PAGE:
Background: The CYP4503A5*1 genotype is associated with lower tacrolimus concentrations. Although its effect is important, it incompletely explains the variability in tacrolimus concentrations and has a relatively low minor allele frequency in whites relative to African Americans (AA). Methods: We studied clinical and recipient genetic correlates of dose-normalized tacrolimus troughs (n=12,277) in the first 6 months posttransplant using a customized single-nucleotide polymorphism chip with 2722 variants in a large, ethnically diverse (144 AA and 551 non-AA) adult kidney transplant population through a seven-center consortium. Results: During the 6-month study, AAs had consistently lower median (interquartile range) troughs than non-AAs, 6.2 (4.4-8.4) ng/mL vs. 8.3 (6.4-10.4) ng/mL (P<0.0001), despite 60% higher daily doses, 8 (5-10) mg vs. 5 (4-7) mg (P<0.0001). The median tacrolimus trough concentration in week 1 posttransplant was particularly low in AAs (2.1 [1.2-3.5] ng/mL) compared with non-AAs (5.0 [3.1-8.2] ng/mL) (P<0.0001), despite similar initial doses. In single-variant analysis, CYP3A5*3 (rs776746) was the top variant (P=2.4×10-33) associated with troughs. After adjustment for CYP3A5*3, clinical factors and race, 35 additional variants were identified (P<0.01, not significant at false discovery rate 20%). In the final multivariant, regression models beginning with these variants and clinical factors, seven variants were identified in the non-AA and seven variants in the AA group towards the first trough concentrations. Rs776746 (CYP3A5), rs2239393 (COMT) and diabetes were the only factors common in both populations. Conclusion: We identified variants beyond CYP3A5*3, which may further explain pharmacokinetic variability of tacrolimus and demonstrated that important variants differ by race.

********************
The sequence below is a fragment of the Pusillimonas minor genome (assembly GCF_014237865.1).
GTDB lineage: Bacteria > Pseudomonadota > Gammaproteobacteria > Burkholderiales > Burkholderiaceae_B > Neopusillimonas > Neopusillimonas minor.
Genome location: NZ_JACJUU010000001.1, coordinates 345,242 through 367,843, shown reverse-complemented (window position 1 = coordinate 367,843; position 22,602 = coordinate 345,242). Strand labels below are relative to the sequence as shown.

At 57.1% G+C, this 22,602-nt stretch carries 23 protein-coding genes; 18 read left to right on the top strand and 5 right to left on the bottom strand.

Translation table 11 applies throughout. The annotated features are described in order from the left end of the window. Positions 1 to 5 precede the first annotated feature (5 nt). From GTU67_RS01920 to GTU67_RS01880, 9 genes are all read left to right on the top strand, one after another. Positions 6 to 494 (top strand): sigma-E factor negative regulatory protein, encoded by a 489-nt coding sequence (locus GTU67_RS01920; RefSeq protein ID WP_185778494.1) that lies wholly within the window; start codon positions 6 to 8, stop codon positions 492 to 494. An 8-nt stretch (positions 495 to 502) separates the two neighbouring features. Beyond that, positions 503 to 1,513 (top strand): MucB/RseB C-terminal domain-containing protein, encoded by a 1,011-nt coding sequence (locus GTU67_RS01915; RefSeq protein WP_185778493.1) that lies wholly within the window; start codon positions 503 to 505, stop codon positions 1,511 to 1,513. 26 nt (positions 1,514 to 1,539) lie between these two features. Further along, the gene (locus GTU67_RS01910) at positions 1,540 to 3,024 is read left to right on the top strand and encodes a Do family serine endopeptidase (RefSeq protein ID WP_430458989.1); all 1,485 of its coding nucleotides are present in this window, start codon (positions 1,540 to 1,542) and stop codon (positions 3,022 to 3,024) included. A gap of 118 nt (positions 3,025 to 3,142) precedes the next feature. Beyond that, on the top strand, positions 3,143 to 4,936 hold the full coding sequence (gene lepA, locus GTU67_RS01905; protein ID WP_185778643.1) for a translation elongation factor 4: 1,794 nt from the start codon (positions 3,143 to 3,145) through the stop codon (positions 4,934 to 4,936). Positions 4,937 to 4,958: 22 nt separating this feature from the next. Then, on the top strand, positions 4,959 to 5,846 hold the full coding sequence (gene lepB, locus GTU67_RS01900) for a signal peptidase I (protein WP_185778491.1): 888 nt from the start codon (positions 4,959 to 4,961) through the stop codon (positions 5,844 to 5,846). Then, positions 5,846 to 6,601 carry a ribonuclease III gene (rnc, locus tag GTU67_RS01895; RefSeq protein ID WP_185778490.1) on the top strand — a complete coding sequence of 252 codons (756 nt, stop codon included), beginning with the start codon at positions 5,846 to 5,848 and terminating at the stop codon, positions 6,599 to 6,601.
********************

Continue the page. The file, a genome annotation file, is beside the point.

- Cytochrome P450